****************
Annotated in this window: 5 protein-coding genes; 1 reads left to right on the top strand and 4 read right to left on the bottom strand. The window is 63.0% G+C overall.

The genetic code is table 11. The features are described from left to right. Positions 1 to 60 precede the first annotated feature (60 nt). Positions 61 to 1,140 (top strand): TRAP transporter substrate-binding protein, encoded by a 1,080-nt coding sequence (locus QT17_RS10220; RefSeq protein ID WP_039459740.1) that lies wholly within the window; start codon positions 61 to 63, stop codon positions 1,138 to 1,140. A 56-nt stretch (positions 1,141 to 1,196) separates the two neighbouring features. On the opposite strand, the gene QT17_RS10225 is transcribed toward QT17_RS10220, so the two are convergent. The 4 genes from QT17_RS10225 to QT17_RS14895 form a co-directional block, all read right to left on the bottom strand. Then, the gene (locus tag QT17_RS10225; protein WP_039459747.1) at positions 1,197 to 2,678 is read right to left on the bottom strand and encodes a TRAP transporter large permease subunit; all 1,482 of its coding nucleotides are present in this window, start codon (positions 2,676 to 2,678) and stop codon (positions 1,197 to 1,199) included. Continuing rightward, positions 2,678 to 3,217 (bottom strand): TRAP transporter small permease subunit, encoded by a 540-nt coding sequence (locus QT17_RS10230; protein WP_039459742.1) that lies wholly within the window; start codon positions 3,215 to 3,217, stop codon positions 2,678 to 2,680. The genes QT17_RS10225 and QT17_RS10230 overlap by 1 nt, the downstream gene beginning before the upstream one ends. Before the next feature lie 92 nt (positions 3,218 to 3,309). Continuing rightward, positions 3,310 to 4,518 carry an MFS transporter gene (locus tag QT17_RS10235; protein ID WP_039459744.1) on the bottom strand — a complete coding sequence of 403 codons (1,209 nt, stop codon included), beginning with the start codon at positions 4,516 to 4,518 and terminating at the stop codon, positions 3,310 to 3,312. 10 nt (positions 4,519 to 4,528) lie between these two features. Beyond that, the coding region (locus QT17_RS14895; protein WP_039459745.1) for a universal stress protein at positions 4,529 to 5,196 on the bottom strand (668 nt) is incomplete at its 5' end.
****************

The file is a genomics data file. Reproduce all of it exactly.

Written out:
Annotated in this window: 5 protein-coding genes; 1 reads left to right on the top strand and 4 read right to left on the bottom strand. The window is 63.0% G+C overall.

The genetic code is table 11. The features are described from left to right. Positions 1 to 60 precede the first annotated feature (60 nt). Positions 61 to 1,140 (top strand): TRAP transporter substrate-binding protein, encoded by a 1,080-nt coding sequence (locus QT17_RS10220; RefSeq protein ID WP_039459740.1) that lies wholly within the window; start codon positions 61 to 63, stop codon positions 1,138 to 1,140. A 56-nt stretch (positions 1,141 to 1,196) separates the two neighbouring features. On the opposite strand, the gene QT17_RS10225 is transcribed toward QT17_RS10220, so the two are convergent. The 4 genes from QT17_RS10225 to QT17_RS14895 form a co-directional block, all read right to left on the bottom strand. Then, the gene (locus tag QT17_RS10225; protein WP_039459747.1) at positions 1,197 to 2,678 is read right to left on the bottom strand and encodes a TRAP transporter large permease subunit; all 1,482 of its coding nucleotides are present in this window, start codon (positions 2,676 to 2,678) and stop codon (positions 1,197 to 1,199) included. Continuing rightward, positions 2,678 to 3,217 (bottom strand): TRAP transporter small permease subunit, encoded by a 540-nt coding sequence (locus QT17_RS10230; protein WP_039459742.1) that lies wholly within the window; start codon positions 3,215 to 3,217, stop codon positions 2,678 to 2,680. The genes QT17_RS10225 and QT17_RS10230 overlap by 1 nt, the downstream gene beginning before the upstream one ends. Before the next feature lie 92 nt (positions 3,218 to 3,309). Continuing rightward, positions 3,310 to 4,518 carry an MFS transporter gene (locus tag QT17_RS10235; protein ID WP_039459744.1) on the bottom strand — a complete coding sequence of 403 codons (1,209 nt, stop codon included), beginning with the start codon at positions 4,516 to 4,518 and terminating at the stop codon, positions 3,310 to 3,312. 10 nt (positions 4,519 to 4,528) lie between these two features. Beyond that, the coding region (locus QT17_RS14895; protein WP_039459745.1) for a universal stress protein at positions 4,529 to 5,196 on the bottom strand (668 nt) is incomplete at its 5' end.